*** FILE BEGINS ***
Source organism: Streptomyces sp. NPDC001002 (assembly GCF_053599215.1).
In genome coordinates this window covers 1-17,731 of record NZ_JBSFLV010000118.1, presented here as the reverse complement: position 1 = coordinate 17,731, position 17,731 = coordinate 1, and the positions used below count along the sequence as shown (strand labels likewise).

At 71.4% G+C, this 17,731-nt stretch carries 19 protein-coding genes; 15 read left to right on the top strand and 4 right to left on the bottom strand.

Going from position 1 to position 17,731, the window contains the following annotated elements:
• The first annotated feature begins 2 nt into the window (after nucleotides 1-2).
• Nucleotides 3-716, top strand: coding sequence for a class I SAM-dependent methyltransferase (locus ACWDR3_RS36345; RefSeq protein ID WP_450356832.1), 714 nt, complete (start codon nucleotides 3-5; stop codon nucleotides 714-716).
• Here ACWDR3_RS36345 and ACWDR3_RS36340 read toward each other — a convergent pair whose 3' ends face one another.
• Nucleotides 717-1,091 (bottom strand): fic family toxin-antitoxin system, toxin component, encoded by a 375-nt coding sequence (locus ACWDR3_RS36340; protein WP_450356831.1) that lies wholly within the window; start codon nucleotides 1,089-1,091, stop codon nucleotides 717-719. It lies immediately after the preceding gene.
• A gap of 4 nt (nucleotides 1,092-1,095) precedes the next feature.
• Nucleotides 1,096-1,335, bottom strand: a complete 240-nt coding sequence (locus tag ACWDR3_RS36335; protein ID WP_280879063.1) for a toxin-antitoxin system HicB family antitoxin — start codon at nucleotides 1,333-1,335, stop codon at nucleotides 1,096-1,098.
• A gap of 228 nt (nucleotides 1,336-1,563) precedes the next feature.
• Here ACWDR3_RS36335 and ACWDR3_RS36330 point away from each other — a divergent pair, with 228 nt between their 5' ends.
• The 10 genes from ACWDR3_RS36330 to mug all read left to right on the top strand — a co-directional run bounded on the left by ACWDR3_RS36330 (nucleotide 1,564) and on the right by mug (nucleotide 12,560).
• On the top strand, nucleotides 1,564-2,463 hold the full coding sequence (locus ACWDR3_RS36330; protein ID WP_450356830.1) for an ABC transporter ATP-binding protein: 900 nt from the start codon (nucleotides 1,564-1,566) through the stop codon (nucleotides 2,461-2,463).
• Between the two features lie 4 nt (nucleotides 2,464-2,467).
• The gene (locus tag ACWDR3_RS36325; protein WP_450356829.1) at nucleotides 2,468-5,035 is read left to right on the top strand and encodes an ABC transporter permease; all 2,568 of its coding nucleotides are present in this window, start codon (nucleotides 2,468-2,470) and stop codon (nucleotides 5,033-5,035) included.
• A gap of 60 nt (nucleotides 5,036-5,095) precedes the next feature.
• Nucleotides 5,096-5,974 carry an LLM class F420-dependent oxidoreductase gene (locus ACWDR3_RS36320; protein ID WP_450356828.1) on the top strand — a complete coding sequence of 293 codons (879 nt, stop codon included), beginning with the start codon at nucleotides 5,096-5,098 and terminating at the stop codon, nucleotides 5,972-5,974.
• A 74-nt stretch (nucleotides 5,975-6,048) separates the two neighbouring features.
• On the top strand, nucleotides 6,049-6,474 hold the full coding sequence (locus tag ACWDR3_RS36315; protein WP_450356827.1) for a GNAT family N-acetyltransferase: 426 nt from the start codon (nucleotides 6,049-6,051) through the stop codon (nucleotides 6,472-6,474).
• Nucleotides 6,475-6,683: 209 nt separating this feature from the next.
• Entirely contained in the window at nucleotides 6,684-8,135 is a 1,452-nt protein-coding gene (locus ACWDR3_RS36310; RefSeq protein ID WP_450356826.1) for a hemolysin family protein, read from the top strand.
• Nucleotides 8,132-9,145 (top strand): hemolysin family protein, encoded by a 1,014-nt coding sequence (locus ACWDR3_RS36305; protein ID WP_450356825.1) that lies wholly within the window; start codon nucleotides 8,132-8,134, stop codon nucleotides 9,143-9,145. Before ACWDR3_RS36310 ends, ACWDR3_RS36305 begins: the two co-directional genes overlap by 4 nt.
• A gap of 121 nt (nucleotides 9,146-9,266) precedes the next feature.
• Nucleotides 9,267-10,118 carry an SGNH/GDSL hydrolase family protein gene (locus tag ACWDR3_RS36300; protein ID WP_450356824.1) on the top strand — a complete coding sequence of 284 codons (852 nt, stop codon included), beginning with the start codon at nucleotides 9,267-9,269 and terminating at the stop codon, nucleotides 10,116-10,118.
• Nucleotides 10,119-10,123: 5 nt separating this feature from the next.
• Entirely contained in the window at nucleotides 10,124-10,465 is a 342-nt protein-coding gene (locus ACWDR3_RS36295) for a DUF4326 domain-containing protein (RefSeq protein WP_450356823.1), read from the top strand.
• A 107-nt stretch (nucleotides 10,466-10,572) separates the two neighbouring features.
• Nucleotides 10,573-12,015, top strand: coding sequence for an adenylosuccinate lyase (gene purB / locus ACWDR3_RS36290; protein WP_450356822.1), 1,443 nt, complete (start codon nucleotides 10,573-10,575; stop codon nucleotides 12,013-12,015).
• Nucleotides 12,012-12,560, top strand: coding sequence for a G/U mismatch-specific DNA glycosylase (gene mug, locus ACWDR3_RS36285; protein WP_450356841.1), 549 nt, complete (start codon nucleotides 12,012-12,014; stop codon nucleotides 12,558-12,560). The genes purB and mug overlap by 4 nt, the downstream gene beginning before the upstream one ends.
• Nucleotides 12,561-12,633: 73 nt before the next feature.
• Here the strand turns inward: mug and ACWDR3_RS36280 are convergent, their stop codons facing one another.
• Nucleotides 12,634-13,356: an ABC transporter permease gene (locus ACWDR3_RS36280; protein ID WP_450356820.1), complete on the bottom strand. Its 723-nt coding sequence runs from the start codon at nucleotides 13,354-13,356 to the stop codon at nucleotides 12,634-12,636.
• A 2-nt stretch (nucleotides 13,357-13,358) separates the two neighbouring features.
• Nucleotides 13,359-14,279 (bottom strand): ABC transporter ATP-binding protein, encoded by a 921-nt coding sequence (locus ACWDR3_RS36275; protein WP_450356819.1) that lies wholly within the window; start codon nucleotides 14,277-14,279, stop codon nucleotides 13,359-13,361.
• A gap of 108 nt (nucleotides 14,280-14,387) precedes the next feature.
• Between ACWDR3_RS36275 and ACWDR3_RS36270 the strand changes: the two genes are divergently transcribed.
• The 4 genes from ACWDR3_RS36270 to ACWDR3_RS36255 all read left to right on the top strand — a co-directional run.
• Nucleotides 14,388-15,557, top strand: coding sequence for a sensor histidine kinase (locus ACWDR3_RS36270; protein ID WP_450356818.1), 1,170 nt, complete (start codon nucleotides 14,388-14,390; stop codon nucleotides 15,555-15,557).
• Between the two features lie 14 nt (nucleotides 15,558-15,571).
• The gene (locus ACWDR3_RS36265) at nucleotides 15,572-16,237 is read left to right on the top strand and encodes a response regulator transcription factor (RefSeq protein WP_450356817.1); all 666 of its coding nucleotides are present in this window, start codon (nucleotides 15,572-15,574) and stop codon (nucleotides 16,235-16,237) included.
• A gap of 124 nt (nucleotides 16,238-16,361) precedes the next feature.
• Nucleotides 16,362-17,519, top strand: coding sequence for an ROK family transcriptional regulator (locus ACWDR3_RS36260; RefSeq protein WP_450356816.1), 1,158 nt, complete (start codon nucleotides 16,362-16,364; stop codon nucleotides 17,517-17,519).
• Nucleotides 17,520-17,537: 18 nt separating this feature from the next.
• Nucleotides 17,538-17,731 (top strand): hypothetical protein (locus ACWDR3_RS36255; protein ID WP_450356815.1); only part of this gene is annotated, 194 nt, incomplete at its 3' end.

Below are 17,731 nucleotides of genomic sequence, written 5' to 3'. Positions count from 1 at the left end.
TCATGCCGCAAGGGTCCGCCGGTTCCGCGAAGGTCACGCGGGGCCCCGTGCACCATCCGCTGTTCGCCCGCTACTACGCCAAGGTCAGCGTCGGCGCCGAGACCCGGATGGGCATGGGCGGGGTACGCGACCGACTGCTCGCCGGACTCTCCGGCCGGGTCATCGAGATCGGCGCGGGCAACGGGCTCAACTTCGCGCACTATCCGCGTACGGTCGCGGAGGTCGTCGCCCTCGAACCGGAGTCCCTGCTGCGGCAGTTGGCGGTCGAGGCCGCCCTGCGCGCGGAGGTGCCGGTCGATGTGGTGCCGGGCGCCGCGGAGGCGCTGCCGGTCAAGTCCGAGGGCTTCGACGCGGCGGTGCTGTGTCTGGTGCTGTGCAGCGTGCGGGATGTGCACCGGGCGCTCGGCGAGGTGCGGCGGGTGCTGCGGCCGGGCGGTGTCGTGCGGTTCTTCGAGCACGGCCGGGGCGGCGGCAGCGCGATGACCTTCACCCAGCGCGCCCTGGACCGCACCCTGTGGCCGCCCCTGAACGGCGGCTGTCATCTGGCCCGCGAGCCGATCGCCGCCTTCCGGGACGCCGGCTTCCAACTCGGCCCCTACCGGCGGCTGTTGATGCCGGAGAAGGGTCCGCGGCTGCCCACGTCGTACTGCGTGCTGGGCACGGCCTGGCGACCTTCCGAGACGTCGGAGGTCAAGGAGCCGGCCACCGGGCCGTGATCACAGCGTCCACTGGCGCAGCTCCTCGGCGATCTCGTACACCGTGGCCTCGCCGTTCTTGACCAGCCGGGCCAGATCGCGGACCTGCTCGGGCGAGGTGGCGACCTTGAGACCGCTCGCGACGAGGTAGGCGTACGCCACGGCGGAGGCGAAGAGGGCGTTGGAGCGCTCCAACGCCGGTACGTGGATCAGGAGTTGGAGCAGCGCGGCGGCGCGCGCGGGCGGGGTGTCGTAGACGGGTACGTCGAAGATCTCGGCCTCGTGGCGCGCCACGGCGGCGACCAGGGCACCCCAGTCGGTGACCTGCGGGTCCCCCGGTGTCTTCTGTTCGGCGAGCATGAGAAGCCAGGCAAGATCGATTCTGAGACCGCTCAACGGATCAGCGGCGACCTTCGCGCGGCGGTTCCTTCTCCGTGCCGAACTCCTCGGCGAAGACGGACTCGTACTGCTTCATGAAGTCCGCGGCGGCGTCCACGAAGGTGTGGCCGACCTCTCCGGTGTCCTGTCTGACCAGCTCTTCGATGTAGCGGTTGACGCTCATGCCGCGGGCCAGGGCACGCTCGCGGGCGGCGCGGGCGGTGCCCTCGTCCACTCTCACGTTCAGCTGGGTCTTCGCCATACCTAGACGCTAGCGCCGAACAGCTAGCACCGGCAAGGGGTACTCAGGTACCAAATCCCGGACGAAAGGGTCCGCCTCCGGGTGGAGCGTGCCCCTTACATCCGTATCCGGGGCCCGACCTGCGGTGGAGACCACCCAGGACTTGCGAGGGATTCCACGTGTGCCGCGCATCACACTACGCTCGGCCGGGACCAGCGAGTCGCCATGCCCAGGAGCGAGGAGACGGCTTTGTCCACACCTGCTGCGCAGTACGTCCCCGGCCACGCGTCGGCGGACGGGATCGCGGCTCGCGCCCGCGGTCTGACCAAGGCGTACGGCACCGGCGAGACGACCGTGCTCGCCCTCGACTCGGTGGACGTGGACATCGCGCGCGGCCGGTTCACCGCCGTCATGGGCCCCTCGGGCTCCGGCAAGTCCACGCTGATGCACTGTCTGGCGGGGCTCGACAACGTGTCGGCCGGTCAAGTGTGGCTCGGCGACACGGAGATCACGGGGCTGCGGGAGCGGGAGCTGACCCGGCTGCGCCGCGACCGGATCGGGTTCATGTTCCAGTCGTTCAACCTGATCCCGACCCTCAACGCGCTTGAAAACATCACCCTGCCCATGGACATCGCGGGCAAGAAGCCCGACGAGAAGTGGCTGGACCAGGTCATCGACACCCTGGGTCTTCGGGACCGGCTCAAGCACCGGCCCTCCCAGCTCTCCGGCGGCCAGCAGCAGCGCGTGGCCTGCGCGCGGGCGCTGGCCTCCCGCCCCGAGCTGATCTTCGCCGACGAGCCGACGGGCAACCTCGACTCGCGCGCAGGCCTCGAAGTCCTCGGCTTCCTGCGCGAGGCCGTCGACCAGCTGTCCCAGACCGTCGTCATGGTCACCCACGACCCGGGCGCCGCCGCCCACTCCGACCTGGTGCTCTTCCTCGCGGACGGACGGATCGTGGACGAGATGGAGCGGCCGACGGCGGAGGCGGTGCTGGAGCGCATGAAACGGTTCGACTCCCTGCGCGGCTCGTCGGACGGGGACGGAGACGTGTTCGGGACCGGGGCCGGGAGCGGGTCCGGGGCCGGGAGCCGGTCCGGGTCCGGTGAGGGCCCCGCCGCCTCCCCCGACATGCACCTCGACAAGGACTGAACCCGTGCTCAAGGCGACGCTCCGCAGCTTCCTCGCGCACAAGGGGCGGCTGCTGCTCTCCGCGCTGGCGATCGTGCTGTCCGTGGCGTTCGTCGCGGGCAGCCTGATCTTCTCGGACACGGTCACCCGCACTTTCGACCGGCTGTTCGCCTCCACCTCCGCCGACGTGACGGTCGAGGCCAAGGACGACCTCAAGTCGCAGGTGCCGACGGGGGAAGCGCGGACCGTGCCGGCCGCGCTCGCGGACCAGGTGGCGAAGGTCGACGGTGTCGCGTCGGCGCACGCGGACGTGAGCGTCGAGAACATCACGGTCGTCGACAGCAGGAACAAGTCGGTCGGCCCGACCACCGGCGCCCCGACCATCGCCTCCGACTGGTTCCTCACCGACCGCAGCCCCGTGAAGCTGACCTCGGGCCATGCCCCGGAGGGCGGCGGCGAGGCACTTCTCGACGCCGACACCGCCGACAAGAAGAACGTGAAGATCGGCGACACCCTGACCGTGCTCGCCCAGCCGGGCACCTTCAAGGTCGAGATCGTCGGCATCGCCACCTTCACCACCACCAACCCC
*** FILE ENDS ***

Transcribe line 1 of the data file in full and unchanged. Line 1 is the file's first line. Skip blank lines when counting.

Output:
Source organism: Streptomyces sp. NPDC001002 (assembly GCF_053599215.1).